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Re: Vidyaranya

Date: Wed May 01 1996 - 17:13:31 PDT

Vidyasankar writes:

*** This is not what the Sringeri traditions and more reliable historical 
*** records say.

What specifically do the Muttam records show? Do they have dates? I am
aware, though not that well, that Muttam records (I am not sure if it
is the Kanchi Kamakoti peetam where this applies) have a probelm of
omissions and duplications (due to names that repeat commonly). What
reliability is there in these dates?

*** Even if the author mAdhava is the same as vidyAraNya, the verse does not 
*** identify which king it was that he praised, nor when he composed this 
*** Sankara-vijayam. The reference to praising kings is too general and not
*** conclusive. 

It is certainly understandable that the author chooses not to mention the
kings name, becausee it was irrelevant (of what use would that specific
information be to anyone).

Re: Gotras

What *incontrovertible* proof is there that Madhava's brother, Sayana,
was not a "dutta"? Perhaps he was indeed Vidyaranya's brother, but his gotra
was different, owing to being a given away. After all, so little is
known about the poorvashrama life of the muttadhipatis. Since the
gotram of Vidyaranya has not been established, it seems impossible to
conclude one way or the other based purely on teh grounds of gotra.

But let me ask the following question. Suppose that Vidyaranya was on
the dharma-simhasana. Why would it be impossible for him to have
agreed to assist/advising the king inthe capacity of a minister? After
all, sages of the Vedic times, were men of the state (e.g. Vasistha).
Would this not solve all the problems? 

To add support to this "theory," I quote from the late Kanchi Kamoti
Peetadhpathi, Sri Swami Chandrasherendra Saraswati, (in the book
"Acharyas Call: His Holiness Jagadgurus's Madras Discourses 1957-1960,
Part I compiled by V. Ramakrishna Iyer, p. 31") 

"Coming to later times, we find the jurisdictional Vijayanagar Empire
extended  to Kanyakumari. The one person who helped to found and build
up this great empire was Vidyaranya, a **sanyasi**. He is the author
of Vedad Bhasya, commentaries on the Vedas and several philosophic
works....  The Vijayanagar empire was also built on the foundations of
our religious principles. Generals like Gopanna did yeoman service in
the protection and construction of numerous temples. When danger
threatened the temple of Ranganatha at Sri Rangam, Gopanna gave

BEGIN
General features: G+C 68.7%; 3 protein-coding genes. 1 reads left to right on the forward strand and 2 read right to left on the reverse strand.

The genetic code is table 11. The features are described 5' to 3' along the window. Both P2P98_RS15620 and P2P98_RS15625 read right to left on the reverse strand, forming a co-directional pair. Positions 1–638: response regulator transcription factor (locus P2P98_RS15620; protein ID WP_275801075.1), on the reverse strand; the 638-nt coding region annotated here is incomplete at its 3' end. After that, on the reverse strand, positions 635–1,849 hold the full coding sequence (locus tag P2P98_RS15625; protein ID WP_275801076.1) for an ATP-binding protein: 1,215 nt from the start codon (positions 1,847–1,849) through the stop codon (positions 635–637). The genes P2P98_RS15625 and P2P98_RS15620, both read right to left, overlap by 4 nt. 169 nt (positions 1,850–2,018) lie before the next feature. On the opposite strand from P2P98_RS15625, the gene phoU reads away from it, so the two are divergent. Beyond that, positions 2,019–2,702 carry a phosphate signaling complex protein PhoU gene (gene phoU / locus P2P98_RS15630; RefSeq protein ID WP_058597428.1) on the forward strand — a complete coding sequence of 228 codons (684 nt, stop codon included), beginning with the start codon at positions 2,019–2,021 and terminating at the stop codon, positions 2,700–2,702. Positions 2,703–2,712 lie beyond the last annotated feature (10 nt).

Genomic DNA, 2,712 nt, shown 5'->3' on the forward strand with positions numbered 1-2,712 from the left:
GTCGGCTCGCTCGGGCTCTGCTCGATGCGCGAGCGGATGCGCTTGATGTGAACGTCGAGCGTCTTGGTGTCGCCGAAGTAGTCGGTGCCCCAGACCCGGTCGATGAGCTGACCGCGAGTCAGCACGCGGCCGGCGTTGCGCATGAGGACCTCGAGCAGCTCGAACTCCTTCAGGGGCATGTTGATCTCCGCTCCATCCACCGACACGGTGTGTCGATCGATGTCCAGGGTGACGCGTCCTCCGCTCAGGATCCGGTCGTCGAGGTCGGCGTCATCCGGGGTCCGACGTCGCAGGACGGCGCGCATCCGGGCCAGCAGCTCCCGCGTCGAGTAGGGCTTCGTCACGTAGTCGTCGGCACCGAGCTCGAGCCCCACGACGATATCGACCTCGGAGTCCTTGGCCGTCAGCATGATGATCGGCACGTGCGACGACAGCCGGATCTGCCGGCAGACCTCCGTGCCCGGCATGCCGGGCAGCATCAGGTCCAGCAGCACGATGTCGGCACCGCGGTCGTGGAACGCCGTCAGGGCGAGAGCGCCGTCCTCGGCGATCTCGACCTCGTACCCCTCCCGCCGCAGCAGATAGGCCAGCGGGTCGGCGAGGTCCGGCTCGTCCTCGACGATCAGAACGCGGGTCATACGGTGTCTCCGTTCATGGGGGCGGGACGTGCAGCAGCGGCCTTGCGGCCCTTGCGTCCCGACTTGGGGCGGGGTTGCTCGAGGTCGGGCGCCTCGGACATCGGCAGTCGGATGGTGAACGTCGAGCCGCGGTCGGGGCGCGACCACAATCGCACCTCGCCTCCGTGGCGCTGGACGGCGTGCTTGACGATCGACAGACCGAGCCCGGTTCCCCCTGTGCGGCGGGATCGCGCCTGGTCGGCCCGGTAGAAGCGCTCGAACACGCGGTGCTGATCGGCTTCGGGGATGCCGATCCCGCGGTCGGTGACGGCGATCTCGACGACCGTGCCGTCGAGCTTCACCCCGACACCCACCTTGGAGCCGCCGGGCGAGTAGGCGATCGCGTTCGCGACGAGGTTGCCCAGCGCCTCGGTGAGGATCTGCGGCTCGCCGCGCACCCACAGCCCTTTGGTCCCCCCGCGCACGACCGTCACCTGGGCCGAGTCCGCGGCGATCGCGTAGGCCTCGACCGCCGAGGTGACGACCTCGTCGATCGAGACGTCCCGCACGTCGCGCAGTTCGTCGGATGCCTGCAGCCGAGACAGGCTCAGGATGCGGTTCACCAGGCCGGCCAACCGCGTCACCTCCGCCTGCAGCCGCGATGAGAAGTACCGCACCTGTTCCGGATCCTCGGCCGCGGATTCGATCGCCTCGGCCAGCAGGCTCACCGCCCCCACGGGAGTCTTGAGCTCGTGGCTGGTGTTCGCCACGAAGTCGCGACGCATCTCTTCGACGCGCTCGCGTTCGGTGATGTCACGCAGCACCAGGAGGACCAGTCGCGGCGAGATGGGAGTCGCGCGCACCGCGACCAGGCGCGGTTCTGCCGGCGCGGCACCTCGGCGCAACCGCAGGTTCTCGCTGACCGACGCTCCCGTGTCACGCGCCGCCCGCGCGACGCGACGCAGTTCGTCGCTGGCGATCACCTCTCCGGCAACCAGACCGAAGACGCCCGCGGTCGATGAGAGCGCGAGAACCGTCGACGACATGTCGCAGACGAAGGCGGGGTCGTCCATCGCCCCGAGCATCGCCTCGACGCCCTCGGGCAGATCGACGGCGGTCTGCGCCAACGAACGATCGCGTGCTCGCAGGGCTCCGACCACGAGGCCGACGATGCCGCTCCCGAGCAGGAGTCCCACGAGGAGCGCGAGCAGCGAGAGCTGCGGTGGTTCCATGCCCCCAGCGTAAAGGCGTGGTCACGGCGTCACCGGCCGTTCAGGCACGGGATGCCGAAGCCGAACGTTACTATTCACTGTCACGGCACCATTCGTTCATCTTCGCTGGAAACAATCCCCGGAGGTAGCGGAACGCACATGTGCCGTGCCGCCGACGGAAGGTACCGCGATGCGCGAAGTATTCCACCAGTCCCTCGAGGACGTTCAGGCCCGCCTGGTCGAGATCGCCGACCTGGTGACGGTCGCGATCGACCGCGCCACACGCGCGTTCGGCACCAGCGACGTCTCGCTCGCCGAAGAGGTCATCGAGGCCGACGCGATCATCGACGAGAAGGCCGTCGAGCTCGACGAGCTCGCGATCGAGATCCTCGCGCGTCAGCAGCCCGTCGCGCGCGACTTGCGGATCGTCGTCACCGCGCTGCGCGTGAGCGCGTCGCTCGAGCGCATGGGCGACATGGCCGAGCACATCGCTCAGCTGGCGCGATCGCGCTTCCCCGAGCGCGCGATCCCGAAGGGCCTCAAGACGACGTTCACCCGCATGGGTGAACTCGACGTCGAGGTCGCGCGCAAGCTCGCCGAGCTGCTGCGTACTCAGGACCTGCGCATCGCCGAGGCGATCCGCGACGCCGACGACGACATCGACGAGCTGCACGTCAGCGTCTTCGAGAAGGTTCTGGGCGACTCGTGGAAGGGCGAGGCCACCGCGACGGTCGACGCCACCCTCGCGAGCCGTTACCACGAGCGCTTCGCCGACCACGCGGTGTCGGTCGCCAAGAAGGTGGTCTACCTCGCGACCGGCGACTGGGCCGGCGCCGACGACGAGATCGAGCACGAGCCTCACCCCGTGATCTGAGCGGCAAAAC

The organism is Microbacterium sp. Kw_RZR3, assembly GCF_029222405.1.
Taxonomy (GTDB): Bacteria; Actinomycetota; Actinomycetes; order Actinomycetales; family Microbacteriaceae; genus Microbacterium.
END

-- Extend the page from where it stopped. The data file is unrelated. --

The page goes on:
protection to it. Sr Vedanta Desika has composed a verse expressing
gratitude to Gopanna for this service.... In this way, Sri Vidyaranya
helped up to biuld this empire on the solid strrenght of our sastras."

Not only is this from whom I consider a HIGHLY reliable source, it
also establishes that the Vidyaranya of Vijayanagara Empire and
Vedanta Desika were contempories.

*** Of course. If it is the vairAgya of vedAnta deSika that is sought to be
*** emphasized, what you say is true. However, when referring to
*** vidyAraNya, who is considered a jIvanmukta and a jagadguru by the
*** advaitins, it is perhaps advisable to be more careful in the choice of
*** words than to call him a court official or a minister of the
*** vijayangar kingdom.  

I do see why the dates are of concern to those who are followers of
Sringeri Peetam. One could raises qurestions about the character of
the muttadhipatis who were formerly men of the world. However, I see
no such problem or need for concern, as perhaps you do.

I say all this, not out of vitandavada, but only to  point out that,
from my "naive" reading, there is no overwhelming reason to discount
the hypothesis that Vidyaranya, the muttadipathi of Sringeri Mutt, was the
same Vidyaranya who was the chief minister associated with the
Vijayanagar empire. 

You dismiss the introductory verses as irrelevant. I do not do so that
lightly. I don't see what other explanation one can construe with that, other
than that he was involved in the kingdon.

Frankly, the writing of a senior acharya, whose words are
relatively faithfully preserved are in, some senses stronger than any
information such as gotra because the latter is not so important and
can be easily forgotten or mistaken.

One here is faced with a dilemma. On one hand, we have Sri
Vaishnanva hagiography indicating the link between Vedanta Desika and
Vidyaranya. I have read this in more than one location, so I a believe
that it is a relatively prevalent legend. There is a perfectly feasible
corraboration of this. However, you are suggesting that the Sri
Vaishanavas (at least Vadagalais) discard key elements of their
acharyas life.

Agreeable, not all legends are true. I cannot establish that all thje
legends of Ramanuja and Vedanta Desika are true, beyond a reasonable
doubt. It is finally a matter of faith as to what we believe and to
what strength we believe them. But I believe that you must, with equal
fairness, consider the same for legends associated with Sankara